We've just released a brand new version of PrestoBingo Shapes, our iPhone and iPad app that teaches basic shapes and counting to kids. I'm particularly excited about this version, because it includes 4 new animated and illustrated shape puzzles. It also has a new swipe feature so you can move between puzzles more easily.
Making this app has been a great project to work on, but it's a big app store, and small developers like us have to work hard to get found. We greatly appreciate tweets, ratings or reviews on the app store. And good old-fashioned word of mouth? Best. Ever.
The Chronicle Review recently asked me to illustrate this decision tree, concepted by Xarissa Holdaway. There are so many options for college students to get their textbooks these day and this infographic helps them sort out all the options, in a slightly silly way.
I recently illustrated a story about TV advertising and children. The top four categories that are marketed to kids? Fast foods, sugared cereals, sugary drinks, and candy. In other words: fat, sugar, sugar, and sugar. Oh, no! You can read the full article, by Dr. Perri Klass, here.
I'm always up for an illustration challenge. This assignment was interesting because the topic, puberty in boys, meant that I couldn't really show anything that the article talks about directly. So how do you illustrate puberty, without showing puberty?
You can read the complete story, by Dr. Perri Klass, here.
Here is a recent illustration for Dr. Perri Klass' story on Antibiotics. I'm not sure if I've ever had the chance to draw bacteria before. It was fun, though I make no promises that they are anatomically correct.
... side by side, on the table sat. Eugene Field's poem, The Duel, was one of my favorites as a kid (and maybe still is). These are my paintings for Cats & Dogs & Dogs & Cats, opening tonight at the Spur Gallery. See you there!
Cover and interior pieces for this month's issue of The Chronicle Review about the changes technology is having on teaching and learning. AD: Ellen Winkler.
While waiting for my daughter's violin lesson to end this week, I received an email from The New York Times asking me to illustrate a story on how music lessons change children's brains. Okay, now I'm feeling pretty good. Apparently, music lessons early in life develop some rather important auditory skills that can stay with kids into adulthood.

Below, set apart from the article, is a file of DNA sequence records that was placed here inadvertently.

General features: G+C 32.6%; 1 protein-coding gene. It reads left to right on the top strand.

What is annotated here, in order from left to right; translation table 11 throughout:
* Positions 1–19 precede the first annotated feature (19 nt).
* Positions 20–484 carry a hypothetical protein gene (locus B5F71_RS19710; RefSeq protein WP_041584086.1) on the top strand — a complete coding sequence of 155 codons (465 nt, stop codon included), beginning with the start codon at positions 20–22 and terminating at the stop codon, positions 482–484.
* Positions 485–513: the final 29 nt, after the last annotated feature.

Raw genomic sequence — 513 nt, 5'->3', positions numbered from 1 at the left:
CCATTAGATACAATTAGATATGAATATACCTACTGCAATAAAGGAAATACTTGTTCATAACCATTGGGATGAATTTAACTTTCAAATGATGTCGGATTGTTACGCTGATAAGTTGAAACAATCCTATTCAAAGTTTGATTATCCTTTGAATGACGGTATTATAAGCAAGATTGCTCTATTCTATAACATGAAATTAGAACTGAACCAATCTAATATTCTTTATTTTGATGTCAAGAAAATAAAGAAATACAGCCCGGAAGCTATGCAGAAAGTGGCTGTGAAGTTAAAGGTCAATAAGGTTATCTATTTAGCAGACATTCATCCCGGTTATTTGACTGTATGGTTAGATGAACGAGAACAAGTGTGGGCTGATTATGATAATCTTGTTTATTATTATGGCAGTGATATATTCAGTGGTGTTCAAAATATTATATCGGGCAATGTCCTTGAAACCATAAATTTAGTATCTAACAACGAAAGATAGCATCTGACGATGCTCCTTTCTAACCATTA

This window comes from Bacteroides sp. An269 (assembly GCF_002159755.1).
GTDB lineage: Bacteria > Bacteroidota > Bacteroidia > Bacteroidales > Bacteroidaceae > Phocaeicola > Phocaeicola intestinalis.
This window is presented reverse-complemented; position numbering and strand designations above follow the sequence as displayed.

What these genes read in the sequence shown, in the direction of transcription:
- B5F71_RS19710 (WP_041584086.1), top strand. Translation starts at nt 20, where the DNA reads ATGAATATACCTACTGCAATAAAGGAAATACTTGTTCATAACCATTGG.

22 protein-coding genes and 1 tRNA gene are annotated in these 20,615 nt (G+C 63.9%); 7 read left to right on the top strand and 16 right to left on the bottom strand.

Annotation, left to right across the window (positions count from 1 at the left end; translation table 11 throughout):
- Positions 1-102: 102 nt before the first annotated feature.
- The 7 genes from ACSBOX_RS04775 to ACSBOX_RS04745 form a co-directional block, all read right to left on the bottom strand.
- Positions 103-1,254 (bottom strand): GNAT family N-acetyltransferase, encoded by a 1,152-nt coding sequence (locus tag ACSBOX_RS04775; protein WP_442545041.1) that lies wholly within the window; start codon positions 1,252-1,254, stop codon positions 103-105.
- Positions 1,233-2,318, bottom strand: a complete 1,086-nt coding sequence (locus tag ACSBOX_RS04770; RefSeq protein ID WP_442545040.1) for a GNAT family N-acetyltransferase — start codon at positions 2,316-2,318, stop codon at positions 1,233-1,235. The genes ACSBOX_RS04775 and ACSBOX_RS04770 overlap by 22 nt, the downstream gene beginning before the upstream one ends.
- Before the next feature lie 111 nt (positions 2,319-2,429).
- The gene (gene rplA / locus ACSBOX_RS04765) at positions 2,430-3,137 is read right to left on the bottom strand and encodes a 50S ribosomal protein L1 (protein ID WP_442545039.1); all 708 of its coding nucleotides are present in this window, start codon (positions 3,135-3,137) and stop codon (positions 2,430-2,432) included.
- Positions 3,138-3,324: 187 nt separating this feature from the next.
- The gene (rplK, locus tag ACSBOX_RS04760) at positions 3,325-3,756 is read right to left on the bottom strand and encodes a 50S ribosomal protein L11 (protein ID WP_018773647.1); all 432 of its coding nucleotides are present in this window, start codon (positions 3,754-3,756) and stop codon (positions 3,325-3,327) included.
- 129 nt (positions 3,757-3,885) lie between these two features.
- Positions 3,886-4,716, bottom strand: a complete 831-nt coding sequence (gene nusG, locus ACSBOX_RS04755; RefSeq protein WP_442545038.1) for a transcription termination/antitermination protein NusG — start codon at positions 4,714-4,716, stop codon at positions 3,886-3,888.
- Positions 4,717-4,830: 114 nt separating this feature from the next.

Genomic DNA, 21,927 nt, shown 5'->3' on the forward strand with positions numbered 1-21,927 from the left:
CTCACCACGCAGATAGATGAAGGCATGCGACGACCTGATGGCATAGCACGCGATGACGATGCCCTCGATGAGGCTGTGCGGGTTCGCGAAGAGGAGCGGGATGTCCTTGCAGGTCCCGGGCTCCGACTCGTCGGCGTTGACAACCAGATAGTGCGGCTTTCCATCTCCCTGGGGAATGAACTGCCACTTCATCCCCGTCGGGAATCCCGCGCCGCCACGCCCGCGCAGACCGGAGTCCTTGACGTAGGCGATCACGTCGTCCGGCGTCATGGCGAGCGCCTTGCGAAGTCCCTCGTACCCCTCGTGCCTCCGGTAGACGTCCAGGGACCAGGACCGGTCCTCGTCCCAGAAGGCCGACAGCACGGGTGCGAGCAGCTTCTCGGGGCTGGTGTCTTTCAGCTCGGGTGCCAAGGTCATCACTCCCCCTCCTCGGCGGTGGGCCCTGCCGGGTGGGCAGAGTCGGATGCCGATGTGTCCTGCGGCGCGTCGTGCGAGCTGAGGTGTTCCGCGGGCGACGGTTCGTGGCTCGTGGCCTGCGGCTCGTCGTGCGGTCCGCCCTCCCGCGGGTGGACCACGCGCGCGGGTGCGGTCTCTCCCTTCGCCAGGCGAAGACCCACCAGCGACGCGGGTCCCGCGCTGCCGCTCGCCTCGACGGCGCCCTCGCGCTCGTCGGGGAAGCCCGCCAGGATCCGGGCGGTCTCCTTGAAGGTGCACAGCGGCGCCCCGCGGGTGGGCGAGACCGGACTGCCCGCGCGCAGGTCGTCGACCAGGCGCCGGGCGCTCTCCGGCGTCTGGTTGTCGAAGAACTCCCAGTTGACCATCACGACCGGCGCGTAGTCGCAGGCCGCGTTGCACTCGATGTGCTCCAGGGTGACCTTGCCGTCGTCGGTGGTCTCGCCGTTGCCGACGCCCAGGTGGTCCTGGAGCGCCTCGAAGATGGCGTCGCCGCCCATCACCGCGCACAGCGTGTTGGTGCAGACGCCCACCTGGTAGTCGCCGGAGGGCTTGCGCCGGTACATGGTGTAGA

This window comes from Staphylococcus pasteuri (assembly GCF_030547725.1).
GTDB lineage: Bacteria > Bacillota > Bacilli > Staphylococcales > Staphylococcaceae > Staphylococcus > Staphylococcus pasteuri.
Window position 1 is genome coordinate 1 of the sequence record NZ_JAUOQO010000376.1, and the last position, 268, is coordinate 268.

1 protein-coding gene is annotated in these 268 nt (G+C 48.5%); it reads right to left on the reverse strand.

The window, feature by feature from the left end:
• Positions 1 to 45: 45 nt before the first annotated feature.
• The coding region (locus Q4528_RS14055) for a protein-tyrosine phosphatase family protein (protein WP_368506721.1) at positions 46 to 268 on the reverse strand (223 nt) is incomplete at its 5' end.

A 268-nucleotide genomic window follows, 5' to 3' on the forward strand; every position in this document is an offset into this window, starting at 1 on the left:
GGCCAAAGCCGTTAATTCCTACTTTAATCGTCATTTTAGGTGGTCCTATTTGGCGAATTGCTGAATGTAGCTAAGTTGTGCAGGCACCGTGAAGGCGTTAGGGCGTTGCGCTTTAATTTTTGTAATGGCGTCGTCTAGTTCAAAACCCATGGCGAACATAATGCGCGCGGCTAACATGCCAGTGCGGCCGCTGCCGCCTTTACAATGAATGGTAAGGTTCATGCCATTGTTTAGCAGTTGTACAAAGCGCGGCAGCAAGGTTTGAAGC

The full story, written by Dr. Perri Klass, is here. Art direction by Peter Morance.
After months of designing, coding, animating, re-coding and illustrating, we're happy to announce that PrestoBingo Shapes is now available for the iPhone! We're so excited to see our app expanding and we hope to tackle more devices in the future.
I recently finished a series of illustrations for On Wisconsin Magazine. The story is about the Dictionary of American Regional English (DARE), a project the University of Wisconsin has been working on for five decades. This particular spot was the perfect excuse to make worm type. Some days I have the best job ever.
This piece, for The New York Times, talks about how memory develops in young children. Freud thought that we all repressed our early childhood memories, but recent studies suggest that is not the case. The full story is here.
This is the third year that we have had the pleasure of designing and illustrating the promotional materials for the Gunpowder River Artfest. The event, sponsored by NBCAF and hosted by Boordy Vineyards, is designed to promote the arts in North Baltimore County. There will be over 60 artists exhibiting, as well as music, food, children's activities, and wine tastings.
We will be there with lots of Spur Stor goodies, including some new prints that are fresh off the presses! Stop by booth 47 and say hello! The festival is June 2, 2012 from 12-7.
This piece is for an article by Dr. Perri Klass on how a parent's depression can affect the health of their children, art directed by Peter Morance. Scribbly clouds always make me happy, even if it's for a sad topic.
I had a lot of fun putting this illustration together for The New York Times. The article "Can Fido and Whiskers Enrich Children’s Lives?”, discusses whether or not there are real benefits to having pets.